Corporate Donations Flowed To Rick Scott — After Millions in State Money Went to Them

breaking story this afternoon reveals that Rick Scott’s super-PAC took $150,000 in campaign contributions from corporate executives following massive — and highly lucrative — state pension investments in their firms.

“Rick Scott looks out for himself and his wealthy campaign contributors — and today, Floridians learned of yet another egregious example,” said American Bridge spokesperson Joshua Karp.“His acceptance of a six-figure contribution from executives benefiting from the state pension system is just another example of Rick Scott using his position as Governor to further his higher political ambitions.”

Capital and Main: Rick Scott Super PAC Donations Challenge Federal Anti-Corruption Rule
The Florida governor led a group that raked in cash from Wall Street firms after Scott’s administration gave them pension deals.

By David Sirota and Andrew Perez | April 19, 2018

  • “A super PAC led by Florida Gov. Rick Scott raked in donations from two private equity executives after Scott’s administration directed lucrative state pension investments to their firms, according to government records reviewed by MapLight and Capital & Main.”
  • “The donations were made to a committee that’s now supporting Scott’s U.S. Senate bid, despite a federal rule designed to prevent financial firms from bankrolling the election campaigns of public officials who oversee state pension investments.”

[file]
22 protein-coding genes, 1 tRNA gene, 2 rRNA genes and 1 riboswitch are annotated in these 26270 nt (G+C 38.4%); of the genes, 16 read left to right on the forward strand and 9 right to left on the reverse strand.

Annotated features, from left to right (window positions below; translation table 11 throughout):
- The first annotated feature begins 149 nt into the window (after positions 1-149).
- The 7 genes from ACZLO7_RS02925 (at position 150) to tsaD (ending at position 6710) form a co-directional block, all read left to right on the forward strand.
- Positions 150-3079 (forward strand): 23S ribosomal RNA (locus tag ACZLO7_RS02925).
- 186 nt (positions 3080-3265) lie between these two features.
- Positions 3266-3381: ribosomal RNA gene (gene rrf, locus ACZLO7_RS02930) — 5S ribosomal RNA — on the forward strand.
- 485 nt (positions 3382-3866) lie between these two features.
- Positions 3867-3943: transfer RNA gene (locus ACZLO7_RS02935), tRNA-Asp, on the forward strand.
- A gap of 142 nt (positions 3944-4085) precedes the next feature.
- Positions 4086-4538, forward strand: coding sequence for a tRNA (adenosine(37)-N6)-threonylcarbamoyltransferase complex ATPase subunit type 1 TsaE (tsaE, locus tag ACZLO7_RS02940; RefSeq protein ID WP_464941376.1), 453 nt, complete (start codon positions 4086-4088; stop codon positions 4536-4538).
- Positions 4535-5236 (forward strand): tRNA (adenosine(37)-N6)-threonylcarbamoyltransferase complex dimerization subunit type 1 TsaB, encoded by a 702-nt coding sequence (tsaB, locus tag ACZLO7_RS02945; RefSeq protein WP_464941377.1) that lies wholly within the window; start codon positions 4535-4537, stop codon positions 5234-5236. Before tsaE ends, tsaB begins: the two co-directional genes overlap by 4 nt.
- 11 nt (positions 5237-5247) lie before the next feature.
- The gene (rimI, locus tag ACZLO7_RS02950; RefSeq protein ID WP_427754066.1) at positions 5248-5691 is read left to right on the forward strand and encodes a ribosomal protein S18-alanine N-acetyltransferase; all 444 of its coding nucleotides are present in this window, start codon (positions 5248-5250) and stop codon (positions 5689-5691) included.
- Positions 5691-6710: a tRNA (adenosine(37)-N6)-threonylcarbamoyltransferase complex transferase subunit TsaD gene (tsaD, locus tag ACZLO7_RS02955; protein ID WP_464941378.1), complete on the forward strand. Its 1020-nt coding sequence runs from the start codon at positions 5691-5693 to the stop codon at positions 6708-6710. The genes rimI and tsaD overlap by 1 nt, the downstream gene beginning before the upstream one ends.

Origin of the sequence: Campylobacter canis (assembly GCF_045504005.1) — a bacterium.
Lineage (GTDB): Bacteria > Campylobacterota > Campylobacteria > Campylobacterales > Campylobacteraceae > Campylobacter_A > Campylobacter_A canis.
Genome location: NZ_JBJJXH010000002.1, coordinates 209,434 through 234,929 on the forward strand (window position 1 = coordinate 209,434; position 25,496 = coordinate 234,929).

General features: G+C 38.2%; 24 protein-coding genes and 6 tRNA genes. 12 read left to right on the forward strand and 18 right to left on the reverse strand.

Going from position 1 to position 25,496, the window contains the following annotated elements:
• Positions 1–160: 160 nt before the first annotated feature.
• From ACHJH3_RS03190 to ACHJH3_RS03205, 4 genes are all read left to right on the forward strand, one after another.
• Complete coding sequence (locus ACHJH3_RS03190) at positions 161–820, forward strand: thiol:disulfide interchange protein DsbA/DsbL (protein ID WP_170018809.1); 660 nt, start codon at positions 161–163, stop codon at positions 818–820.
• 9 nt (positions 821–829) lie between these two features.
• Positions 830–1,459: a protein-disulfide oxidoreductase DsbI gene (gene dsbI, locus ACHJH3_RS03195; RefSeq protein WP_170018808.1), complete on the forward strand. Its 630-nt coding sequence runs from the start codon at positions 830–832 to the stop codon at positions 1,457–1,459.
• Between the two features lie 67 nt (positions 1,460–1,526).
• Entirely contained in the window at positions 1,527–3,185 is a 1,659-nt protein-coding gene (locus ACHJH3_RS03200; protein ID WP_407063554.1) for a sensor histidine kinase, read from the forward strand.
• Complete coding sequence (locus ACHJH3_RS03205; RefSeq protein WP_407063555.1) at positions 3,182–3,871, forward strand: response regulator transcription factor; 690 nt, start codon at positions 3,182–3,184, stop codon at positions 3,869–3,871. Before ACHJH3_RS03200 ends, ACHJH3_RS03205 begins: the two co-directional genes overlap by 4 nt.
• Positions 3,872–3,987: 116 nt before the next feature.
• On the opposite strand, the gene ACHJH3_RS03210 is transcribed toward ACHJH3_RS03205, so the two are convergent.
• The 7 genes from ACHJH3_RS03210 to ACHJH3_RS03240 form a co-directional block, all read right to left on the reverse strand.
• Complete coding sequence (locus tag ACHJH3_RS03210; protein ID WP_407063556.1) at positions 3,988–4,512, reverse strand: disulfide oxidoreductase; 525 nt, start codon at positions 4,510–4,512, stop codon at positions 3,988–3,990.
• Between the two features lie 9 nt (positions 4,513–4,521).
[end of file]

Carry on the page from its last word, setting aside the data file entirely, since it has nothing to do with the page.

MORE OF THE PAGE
• “Scott, a Republican, began chairing the New Republican PAC in May 2017.”
  • “Soon after, the group received $5,000 from New Mountain Capital Chief Executive Officer Steve Klinsky and $50,000 from Energy Capital Partners founder Douglas Kimmelman.”
  • “The contributions flowed to the super PAC after New Mountain Capital and Energy Capital Partners received a combined $250 million worth of new investment commitments from Florida’s state pension system in 2014 and 2015.”
  • “During the most recent fiscal year, the Florida investments generated more than $3 million in fees for the firms.”
  • “A 2010 Securities and Exchange Commission (SEC) rule prohibits firms from receiving investment fees from public pension systems if their executives donate campaign cash to pension overseers like Scott. SEC officials aimed to prevent investment decisions from being shaped by political influence.”

Read the full story here.